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* Rachel Lyra
* Rachel Lyra
Revision as of 14:08, 4 May 2011
This is a page for a mediation process we are developing to help address interpersonal conflicts in and relating to the Noisebridge community. Mediators are committed to helping to de-escalate conflict, seek resolution, and provide community support and protection for the rights of all parties.
ConflictResolution contains general guidance for members of the community who are experiencing problems. These suggestions might help someone who is trying to decide if they should seek mediation or not.
The following people are available to help mediate conflicts and provide a sounding board and guidance for people who are experiencing troublesome interpersonal interactions.
- Rachel Lyra
- Sean C
The following resources might be helpful in approaching mediation situations
(internet conflict mediation resources?)
Noisebridge operates by anarchic chaos, doocracy, and, like all organizations, a healthy serving of precedent. There are no rules for how this process should work, but we have some suggestions:
Mediators can actively mediate a discussion between individuals who are having conflict, or talk to one individual as a proxy for the other.
Mindfulness towards Escalation:
At this point, the Mediator (and indeed everyone involved) should start to tactfully ask around and find out if this is an isolated conflict or a more generalized problem in the community. Most personal problems at Noisebridge can be resolved through a series of mediated discussions. If mediation is unsuccessful, the Mediator may suggest that you bring your problem to meeting level for discussion.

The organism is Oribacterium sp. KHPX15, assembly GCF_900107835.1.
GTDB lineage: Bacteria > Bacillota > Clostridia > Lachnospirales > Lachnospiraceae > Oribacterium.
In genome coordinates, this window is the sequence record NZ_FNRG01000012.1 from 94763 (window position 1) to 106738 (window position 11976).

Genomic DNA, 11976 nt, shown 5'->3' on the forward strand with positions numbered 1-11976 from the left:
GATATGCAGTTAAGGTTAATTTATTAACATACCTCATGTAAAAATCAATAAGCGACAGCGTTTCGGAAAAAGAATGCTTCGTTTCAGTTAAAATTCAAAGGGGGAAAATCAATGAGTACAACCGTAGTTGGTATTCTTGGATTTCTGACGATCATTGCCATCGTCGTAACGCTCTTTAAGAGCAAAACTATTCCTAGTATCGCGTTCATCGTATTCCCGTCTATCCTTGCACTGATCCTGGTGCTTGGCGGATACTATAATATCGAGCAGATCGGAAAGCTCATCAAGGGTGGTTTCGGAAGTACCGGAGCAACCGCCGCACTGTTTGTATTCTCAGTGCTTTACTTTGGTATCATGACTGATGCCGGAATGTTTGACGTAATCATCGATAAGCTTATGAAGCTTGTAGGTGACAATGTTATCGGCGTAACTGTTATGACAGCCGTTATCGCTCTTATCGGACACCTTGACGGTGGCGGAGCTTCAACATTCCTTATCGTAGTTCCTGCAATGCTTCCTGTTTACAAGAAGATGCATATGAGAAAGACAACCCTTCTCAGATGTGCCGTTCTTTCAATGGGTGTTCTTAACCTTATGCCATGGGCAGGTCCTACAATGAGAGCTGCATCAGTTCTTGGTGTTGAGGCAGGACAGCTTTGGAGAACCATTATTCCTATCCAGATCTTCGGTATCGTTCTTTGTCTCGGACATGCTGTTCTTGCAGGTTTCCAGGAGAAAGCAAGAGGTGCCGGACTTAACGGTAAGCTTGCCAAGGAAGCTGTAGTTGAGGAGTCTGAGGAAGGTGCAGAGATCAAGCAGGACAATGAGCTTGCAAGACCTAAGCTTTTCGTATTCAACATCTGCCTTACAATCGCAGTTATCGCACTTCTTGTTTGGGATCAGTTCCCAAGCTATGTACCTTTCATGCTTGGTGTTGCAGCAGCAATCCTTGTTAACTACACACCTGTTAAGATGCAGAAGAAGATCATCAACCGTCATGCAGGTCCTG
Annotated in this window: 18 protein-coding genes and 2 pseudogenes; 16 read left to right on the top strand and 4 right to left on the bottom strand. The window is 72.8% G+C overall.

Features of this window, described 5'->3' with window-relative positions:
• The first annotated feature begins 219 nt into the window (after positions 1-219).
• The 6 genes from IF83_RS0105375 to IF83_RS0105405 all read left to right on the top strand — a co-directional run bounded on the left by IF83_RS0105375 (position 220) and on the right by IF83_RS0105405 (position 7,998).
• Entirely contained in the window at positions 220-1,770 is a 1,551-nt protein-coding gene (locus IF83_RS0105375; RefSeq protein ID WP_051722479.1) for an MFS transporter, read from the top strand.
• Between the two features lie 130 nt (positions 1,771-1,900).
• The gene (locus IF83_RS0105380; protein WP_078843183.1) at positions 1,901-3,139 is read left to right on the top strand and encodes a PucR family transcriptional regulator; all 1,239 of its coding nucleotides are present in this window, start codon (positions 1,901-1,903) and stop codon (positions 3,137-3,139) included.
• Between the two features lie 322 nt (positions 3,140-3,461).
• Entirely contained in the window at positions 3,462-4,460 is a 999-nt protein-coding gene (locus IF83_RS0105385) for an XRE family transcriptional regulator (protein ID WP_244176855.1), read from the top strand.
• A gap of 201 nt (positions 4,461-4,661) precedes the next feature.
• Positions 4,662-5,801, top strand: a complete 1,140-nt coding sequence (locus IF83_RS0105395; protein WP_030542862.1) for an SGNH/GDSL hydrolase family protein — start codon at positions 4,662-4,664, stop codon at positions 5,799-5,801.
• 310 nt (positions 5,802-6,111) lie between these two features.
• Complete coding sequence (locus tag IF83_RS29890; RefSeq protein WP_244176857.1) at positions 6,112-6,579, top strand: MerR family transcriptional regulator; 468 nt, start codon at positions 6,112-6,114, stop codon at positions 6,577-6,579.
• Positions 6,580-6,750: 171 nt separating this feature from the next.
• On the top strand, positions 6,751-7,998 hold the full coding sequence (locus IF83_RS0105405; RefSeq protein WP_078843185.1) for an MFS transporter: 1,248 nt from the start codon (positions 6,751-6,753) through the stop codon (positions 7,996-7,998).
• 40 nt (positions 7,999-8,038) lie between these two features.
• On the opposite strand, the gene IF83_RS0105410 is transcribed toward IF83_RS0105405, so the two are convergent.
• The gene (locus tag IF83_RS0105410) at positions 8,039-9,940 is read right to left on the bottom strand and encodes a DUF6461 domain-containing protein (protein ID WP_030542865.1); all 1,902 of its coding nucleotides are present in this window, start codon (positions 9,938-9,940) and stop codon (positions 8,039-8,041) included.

Before a problem with an individual is brought to group level, someone must step forward to act as an advocate for the individual, even if they are widely disliked. It is easy for conflict to make people act in ways that they later regret, and plenty of people are willing to act as an advocate at group level (see mediator volunteer page).
Discussing personal conflicts at group level is rarely necessary, but a supportive group environment committed to discussion and de-escalation can help defuse a problematic situation, or assess if more attention to the situation is warranted. If you try to follow these suggestions, that would be totally excellent.
First, talk to the person who asked you to mediate to find out more about the conflict.
Next step is to either discuss the issue with the second party as a proxy, or to enter a mediated discussion between the two individuals in conflict.
Mediated discussion between individuals can be casual or very structured, depending on the tenor of the disagreement. One method that works in extreme cases is to sit down with both parties but ask them to only speak to you, not to each other, for the first part of the mediation. This helps each party to feel like their version of events is being heard. After you feel like you have both sides of the story, the conflicting parties should spend some time mirroring each other's feelings - in a structured way, taking turns restating the other person's concerns or position in their own words. Only after this point should the conflicting parties move towards actual dialogue.
At this point, also, it is important that mediators take some time outside of this process to tactfully ask around and find out if this is an isolated conflict or a more generalized problem in the community.
If this mediation is not successful, not embraced by one of the conflicting parties, or is partially successful but research indicates may be part of a pattern, the mediator is encouraged to bring the issue up in Noiesbridge's weekly meeting.